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Don't target schhol children, Omar tells Hurriyat

September 27, 2010 20:25 IST

As schools in Kashmir Valley reopened on Monday after over three months, Jammu and Kashmir Chief Minister Omar Abdullah asked hardline Hurriyat leader Syed Ali Shah Geelani and other separatists not to target children because they are going to schools.

Though the educational institutions reopened, attendance was thin against the backdrop of Geelani's call to parents not to send their wards to schools and colleges and his appeal to teachers to stay at home. "We hope Syed Ali Geelani and other separatists will cooperate and will not target children because they are coming to schools," Omar told reporters in Jammu.

"It is unfortunate certain separatist leaders have decided that children's education is not important.. Education should be kept out of the purview of any conflict," he said. The government had yesterday announced a comprehensive plan for resumption of classes in schools and colleges and holding of annual examinations in the Valley.

However, Geelani had asked people to strictly observe "civil curfew" when schools and colleges resume their normal functioning in the Valley and also appealed to teachers and the non-teaching staff to stay at home. Omar hit out at local media for creating a "hype" over the development.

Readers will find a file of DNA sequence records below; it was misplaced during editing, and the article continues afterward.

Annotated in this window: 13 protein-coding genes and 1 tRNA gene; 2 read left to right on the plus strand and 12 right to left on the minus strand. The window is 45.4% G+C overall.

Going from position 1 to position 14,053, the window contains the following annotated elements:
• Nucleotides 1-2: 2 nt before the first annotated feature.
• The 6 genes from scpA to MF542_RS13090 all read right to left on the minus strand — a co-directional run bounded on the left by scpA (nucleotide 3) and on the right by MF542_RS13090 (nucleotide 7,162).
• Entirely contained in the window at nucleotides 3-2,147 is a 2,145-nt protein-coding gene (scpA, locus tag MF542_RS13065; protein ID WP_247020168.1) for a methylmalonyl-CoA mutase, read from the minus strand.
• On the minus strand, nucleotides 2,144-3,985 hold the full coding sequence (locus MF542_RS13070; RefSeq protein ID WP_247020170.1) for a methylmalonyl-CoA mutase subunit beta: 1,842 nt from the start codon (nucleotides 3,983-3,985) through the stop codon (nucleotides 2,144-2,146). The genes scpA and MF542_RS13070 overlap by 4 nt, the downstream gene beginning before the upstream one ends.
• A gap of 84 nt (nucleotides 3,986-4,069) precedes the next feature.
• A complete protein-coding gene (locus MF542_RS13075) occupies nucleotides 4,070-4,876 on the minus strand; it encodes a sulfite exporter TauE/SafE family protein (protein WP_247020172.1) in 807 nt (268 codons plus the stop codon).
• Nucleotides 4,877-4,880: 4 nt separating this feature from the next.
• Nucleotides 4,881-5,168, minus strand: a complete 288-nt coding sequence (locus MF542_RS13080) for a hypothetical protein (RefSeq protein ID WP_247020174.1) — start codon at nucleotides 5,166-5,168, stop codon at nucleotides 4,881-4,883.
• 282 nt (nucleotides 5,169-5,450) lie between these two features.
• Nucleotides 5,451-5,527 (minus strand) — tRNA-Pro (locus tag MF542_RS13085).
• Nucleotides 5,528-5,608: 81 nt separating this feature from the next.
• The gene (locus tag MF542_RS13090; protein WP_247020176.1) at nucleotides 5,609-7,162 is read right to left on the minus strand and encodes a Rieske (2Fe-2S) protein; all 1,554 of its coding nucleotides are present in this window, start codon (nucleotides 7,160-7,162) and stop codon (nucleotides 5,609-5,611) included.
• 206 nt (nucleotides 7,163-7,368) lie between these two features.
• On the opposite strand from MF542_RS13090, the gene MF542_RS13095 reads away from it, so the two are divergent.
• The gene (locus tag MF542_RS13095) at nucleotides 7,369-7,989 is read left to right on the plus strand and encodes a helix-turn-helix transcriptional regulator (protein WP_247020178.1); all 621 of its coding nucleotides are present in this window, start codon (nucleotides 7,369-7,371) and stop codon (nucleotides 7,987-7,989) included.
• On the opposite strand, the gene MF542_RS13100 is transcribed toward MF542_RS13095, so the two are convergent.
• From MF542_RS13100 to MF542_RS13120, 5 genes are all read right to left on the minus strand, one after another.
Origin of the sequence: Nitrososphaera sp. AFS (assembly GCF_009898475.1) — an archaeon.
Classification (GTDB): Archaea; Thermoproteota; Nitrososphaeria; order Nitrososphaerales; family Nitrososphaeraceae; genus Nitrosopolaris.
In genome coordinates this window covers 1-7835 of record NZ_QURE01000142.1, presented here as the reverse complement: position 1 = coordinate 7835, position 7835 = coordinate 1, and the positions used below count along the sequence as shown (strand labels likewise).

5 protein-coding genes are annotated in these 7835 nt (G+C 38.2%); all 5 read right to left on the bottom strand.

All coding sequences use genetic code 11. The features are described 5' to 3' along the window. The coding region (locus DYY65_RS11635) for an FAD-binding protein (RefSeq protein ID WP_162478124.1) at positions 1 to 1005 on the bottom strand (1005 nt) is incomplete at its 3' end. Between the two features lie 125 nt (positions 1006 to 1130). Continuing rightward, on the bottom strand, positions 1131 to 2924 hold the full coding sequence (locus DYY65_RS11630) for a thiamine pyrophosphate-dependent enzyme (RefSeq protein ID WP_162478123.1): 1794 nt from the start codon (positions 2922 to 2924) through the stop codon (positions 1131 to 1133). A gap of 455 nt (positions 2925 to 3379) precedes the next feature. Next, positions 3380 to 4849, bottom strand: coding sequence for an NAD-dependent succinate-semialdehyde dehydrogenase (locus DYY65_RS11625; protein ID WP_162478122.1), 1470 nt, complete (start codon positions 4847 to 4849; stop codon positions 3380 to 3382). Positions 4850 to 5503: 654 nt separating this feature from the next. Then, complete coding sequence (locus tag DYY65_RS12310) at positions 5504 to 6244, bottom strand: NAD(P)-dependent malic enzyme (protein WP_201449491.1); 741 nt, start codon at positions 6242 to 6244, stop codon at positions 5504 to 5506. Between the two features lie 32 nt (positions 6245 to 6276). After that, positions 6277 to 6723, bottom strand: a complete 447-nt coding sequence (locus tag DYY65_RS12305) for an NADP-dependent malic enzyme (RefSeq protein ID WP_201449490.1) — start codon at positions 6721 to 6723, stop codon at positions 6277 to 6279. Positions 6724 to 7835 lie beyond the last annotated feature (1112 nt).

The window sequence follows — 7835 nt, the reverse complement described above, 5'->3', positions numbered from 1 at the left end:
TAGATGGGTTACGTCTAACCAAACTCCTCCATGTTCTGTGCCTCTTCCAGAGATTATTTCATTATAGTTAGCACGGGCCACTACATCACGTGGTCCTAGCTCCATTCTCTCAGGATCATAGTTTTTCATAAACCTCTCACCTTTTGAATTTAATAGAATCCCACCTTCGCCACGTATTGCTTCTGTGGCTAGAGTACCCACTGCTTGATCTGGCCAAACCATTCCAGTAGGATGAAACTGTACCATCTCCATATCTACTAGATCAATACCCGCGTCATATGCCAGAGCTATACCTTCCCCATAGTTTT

"I was very disappointed this morning to seek OB vans parked outside schools (in Kashmir). You were filming children being brought to schools. You were unnecessarily making targets out of children, where it should not have been done. "Please don't give much hype... the moment media starts projecting this as somebody's victory or somebody's loss, you are endangering the lives of the children more than anybody else," he said, while inaugurating a hospital project here. "Please cooperate with the government. Education is now a fundamental right of children. We want to restore that right. We are doing everything possible to ensure safety of children coming to schools."

On the response of the Centre's eight-point package, he termed it as "mixed" and said a beginning has been made. The package was not announced to make any particular person happy, he said, adding the aim is to resume political dialogue, reach out to people who have lost their kin and show them that government stands by them in difficult times besides compensating the losses to an extent.

"As I said right in the beginning, that it is nobody's victory or defeat. It is victory of those children who have been able to come back to schools and resume their education," he said.

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